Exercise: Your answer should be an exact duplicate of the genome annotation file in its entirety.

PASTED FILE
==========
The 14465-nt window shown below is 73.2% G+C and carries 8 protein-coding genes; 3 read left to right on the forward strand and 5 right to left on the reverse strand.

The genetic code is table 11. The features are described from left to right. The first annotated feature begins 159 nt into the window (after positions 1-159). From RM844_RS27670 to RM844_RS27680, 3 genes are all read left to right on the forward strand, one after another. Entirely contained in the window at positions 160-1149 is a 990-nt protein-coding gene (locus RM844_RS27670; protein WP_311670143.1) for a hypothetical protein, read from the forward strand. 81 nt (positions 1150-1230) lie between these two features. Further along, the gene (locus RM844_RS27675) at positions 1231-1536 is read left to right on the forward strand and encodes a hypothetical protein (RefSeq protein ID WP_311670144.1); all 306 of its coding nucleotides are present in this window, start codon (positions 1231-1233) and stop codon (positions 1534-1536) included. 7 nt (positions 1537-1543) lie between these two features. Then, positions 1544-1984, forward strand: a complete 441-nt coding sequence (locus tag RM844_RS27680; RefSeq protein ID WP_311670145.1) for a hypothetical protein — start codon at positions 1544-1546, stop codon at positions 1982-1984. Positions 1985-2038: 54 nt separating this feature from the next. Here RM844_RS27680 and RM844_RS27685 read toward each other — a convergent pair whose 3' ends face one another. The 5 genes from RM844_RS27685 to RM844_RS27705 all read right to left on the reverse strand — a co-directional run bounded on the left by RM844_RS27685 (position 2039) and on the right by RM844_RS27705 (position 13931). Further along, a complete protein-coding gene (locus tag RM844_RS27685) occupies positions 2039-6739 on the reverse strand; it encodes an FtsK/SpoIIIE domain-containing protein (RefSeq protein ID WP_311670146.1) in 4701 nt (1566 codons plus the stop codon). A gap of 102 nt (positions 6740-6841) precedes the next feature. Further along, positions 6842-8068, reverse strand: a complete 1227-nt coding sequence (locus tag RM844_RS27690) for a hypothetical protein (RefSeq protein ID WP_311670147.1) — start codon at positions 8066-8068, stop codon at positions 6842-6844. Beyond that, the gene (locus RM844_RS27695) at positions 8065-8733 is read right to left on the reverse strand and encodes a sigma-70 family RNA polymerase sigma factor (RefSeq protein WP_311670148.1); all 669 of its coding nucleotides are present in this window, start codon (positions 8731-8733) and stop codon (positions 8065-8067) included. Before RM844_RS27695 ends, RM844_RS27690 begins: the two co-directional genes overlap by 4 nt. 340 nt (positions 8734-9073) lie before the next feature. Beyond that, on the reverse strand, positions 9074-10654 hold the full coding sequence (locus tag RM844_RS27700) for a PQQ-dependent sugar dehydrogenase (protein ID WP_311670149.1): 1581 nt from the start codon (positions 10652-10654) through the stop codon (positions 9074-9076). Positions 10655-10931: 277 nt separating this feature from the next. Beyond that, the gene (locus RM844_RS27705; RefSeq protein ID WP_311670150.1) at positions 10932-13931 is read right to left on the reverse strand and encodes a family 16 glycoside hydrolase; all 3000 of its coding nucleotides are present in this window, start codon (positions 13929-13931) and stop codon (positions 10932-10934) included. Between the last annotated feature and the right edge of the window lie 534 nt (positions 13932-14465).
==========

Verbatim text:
The 14465-nt window shown below is 73.2% G+C and carries 8 protein-coding genes; 3 read left to right on the forward strand and 5 right to left on the reverse strand.

The genetic code is table 11. The features are described from left to right. The first annotated feature begins 159 nt into the window (after positions 1-159). From RM844_RS27670 to RM844_RS27680, 3 genes are all read left to right on the forward strand, one after another. Entirely contained in the window at positions 160-1149 is a 990-nt protein-coding gene (locus RM844_RS27670; protein WP_311670143.1) for a hypothetical protein, read from the forward strand. 81 nt (positions 1150-1230) lie between these two features. Further along, the gene (locus RM844_RS27675) at positions 1231-1536 is read left to right on the forward strand and encodes a hypothetical protein (RefSeq protein ID WP_311670144.1); all 306 of its coding nucleotides are present in this window, start codon (positions 1231-1233) and stop codon (positions 1534-1536) included. 7 nt (positions 1537-1543) lie between these two features. Then, positions 1544-1984, forward strand: a complete 441-nt coding sequence (locus tag RM844_RS27680; RefSeq protein ID WP_311670145.1) for a hypothetical protein — start codon at positions 1544-1546, stop codon at positions 1982-1984. Positions 1985-2038: 54 nt separating this feature from the next. Here RM844_RS27680 and RM844_RS27685 read toward each other — a convergent pair whose 3' ends face one another. The 5 genes from RM844_RS27685 to RM844_RS27705 all read right to left on the reverse strand — a co-directional run bounded on the left by RM844_RS27685 (position 2039) and on the right by RM844_RS27705 (position 13931). Further along, a complete protein-coding gene (locus tag RM844_RS27685) occupies positions 2039-6739 on the reverse strand; it encodes an FtsK/SpoIIIE domain-containing protein (RefSeq protein ID WP_311670146.1) in 4701 nt (1566 codons plus the stop codon). A gap of 102 nt (positions 6740-6841) precedes the next feature. Further along, positions 6842-8068, reverse strand: a complete 1227-nt coding sequence (locus tag RM844_RS27690) for a hypothetical protein (RefSeq protein ID WP_311670147.1) — start codon at positions 8066-8068, stop codon at positions 6842-6844. Beyond that, the gene (locus RM844_RS27695) at positions 8065-8733 is read right to left on the reverse strand and encodes a sigma-70 family RNA polymerase sigma factor (RefSeq protein WP_311670148.1); all 669 of its coding nucleotides are present in this window, start codon (positions 8731-8733) and stop codon (positions 8065-8067) included. Before RM844_RS27695 ends, RM844_RS27690 begins: the two co-directional genes overlap by 4 nt. 340 nt (positions 8734-9073) lie before the next feature. Beyond that, on the reverse strand, positions 9074-10654 hold the full coding sequence (locus tag RM844_RS27700) for a PQQ-dependent sugar dehydrogenase (protein ID WP_311670149.1): 1581 nt from the start codon (positions 10652-10654) through the stop codon (positions 9074-9076). Positions 10655-10931: 277 nt separating this feature from the next. Beyond that, the gene (locus RM844_RS27705; RefSeq protein ID WP_311670150.1) at positions 10932-13931 is read right to left on the reverse strand and encodes a family 16 glycoside hydrolase; all 3000 of its coding nucleotides are present in this window, start codon (positions 13929-13931) and stop codon (positions 10932-10934) included. Between the last annotated feature and the right edge of the window lie 534 nt (positions 13932-14465).